Coming Out Summary & Study Guide

This Study Guide consists of approximately 38 pages of chapter summaries, quotes, character analysis, themes, and more - everything you need to sharpen your knowledge of Coming Out.
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Coming Out Summary & Study Guide Description

Coming Out Summary & Study Guide includes comprehensive information and analysis to help you understand the book. This study guide contains the following sections:

This detailed literature summary also contains Topics for Discussion and a Free Quiz on Coming Out by Danielle Steel.

The novel opens with Olympia Crawford Rubinstein working in the kitchen of her family's brownstone on Jane Street. The area was once in the old meat packing section but was now a fashionable area. There were high rise apartment buildings with doormen now. Her son Max would be home any minute. It was a Friday and he only had half a day of school. He always tried to spend Friday afternoons with the kindergartener. Max is only one of Olympia's children but he is the only child from her marriage to Harry. Her other three children are older and from a previous marriage. Olympia has been married to Harry for thirteen years now and had waited eight years to have Max.

This simple beginning introduces Olympia. She is a big lawyer with a son in Dartmouth and twin daughters in high school who will attend Brown in the fall. She is a busy mother and wife juggling all of the aspects of being a working mom and successful wife with her legal career. Her daughters receive an invitation to be debutantes in the coming-out ball at the Arches, the same ball that Olympia participated in years ago. Olympia, who is pleased at the invitation, is not prepared for the chaos that erupts around her as a result of the invitation. One twin is excited while the other is dead set against the principle of a coming-out ball. Her former husband, snobby as he is, demands the twin's attendance while her current husband is against the ball as a form of discrimination and says he will not attend. This sets the scene for the events of the novel.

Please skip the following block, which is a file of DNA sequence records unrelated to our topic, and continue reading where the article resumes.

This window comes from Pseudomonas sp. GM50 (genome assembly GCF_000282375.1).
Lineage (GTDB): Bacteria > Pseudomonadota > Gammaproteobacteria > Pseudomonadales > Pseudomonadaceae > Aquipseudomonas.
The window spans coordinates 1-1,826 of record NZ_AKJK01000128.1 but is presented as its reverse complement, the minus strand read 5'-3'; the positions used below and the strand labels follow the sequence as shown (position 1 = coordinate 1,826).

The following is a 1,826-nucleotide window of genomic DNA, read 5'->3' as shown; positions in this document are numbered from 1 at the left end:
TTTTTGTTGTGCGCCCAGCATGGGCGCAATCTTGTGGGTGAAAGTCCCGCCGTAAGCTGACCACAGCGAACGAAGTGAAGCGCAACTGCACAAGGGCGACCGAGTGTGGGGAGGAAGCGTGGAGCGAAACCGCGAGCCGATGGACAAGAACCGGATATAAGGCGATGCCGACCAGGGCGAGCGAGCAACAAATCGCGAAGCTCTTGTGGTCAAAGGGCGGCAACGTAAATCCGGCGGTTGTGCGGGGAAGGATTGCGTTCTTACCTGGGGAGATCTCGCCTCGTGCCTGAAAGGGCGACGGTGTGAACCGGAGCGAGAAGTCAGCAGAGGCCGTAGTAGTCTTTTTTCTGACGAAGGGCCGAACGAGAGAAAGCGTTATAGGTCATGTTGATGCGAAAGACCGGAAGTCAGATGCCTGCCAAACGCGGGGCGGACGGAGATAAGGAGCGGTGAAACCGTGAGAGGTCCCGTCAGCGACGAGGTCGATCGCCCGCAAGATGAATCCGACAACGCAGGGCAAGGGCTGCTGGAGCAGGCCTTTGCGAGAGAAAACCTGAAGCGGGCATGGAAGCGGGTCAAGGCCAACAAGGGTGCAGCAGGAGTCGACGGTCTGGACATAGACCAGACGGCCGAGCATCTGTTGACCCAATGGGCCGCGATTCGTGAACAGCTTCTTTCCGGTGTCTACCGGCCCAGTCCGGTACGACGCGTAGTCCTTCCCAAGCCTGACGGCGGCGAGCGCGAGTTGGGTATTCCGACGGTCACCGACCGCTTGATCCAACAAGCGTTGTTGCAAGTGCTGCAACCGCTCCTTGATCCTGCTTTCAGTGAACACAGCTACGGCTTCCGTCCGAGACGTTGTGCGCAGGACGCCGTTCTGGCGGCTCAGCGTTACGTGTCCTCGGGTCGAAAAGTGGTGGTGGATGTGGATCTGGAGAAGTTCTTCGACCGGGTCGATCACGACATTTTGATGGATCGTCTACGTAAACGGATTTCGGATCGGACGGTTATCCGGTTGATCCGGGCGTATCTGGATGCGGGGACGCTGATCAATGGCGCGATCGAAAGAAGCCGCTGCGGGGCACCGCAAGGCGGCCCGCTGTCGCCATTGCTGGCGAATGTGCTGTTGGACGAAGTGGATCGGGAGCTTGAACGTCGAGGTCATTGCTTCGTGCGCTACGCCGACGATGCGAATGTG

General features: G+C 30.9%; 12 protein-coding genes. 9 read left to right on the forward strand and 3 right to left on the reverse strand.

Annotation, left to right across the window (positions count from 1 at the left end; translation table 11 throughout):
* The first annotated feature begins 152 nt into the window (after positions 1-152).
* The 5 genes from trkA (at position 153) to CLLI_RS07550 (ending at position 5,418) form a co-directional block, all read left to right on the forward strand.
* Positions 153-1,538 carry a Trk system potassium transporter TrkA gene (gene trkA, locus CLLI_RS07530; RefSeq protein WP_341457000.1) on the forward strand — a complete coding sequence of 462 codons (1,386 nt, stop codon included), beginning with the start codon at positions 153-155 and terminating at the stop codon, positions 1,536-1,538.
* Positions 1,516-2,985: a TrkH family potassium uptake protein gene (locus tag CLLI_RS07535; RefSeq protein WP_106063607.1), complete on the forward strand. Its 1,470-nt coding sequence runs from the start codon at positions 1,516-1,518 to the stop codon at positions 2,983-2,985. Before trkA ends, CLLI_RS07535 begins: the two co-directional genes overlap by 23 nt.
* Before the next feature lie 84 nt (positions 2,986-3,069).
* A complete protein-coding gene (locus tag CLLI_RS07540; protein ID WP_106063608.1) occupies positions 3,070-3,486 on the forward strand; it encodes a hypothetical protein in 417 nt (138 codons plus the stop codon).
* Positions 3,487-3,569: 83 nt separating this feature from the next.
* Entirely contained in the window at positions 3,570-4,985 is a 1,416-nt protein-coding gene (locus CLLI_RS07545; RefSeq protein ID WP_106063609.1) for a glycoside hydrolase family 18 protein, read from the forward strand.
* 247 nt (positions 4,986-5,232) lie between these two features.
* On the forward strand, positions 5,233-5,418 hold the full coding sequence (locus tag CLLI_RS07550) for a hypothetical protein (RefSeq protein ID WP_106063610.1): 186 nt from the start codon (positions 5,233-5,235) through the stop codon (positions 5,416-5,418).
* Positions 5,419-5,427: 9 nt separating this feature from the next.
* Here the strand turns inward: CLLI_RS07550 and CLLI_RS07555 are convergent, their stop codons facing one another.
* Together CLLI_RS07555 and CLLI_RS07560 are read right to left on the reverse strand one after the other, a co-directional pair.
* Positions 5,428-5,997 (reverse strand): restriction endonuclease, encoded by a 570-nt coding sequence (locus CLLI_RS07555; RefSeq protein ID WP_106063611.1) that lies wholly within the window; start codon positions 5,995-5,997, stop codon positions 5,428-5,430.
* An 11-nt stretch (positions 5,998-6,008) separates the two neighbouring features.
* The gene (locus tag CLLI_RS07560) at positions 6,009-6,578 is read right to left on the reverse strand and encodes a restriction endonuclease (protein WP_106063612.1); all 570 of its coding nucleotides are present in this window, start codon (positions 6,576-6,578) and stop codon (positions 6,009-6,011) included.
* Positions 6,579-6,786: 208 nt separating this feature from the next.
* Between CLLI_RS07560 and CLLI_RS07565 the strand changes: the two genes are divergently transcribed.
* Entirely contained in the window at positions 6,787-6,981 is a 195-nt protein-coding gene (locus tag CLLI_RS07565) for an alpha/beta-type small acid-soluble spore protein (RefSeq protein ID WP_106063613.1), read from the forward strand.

Olympia must navigate her way between everyone's values and viewpoints and try to pull off the perfect evening for her daughters to remember, just as she always remembered her own debut fondly. Olympia makes her statement about the snobbery of The Arches by inviting her Jewish mother-in-law and her African American law partner and her husband, all of whom will share the table with her snobbish former husband Chauncey and his frivolous wife. In addition, there is her son Charlie who has a problem that his mother senses but doesn't know what it is.

As the time for the ball approaches, there is one calamity after another, ranging from lost gloves to broken ankles. Olympia must help her family deal with them all while still driving toward her goal of a perfect evening for the girls' coming-out. From broken relationships to an escort with blue hair and a daughter with a backless dress and a giant butterfly tattoo, Olympia manages to deal with it all in spite of everyone's principles and values.

This book is pleasant reading as the reader watches a super mom deal with some super problems while trying to make a pleasant evening for everyone involved while respecting all of their different values. In the end, they all have a good time at the twins' debut.

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This section contains 500 words
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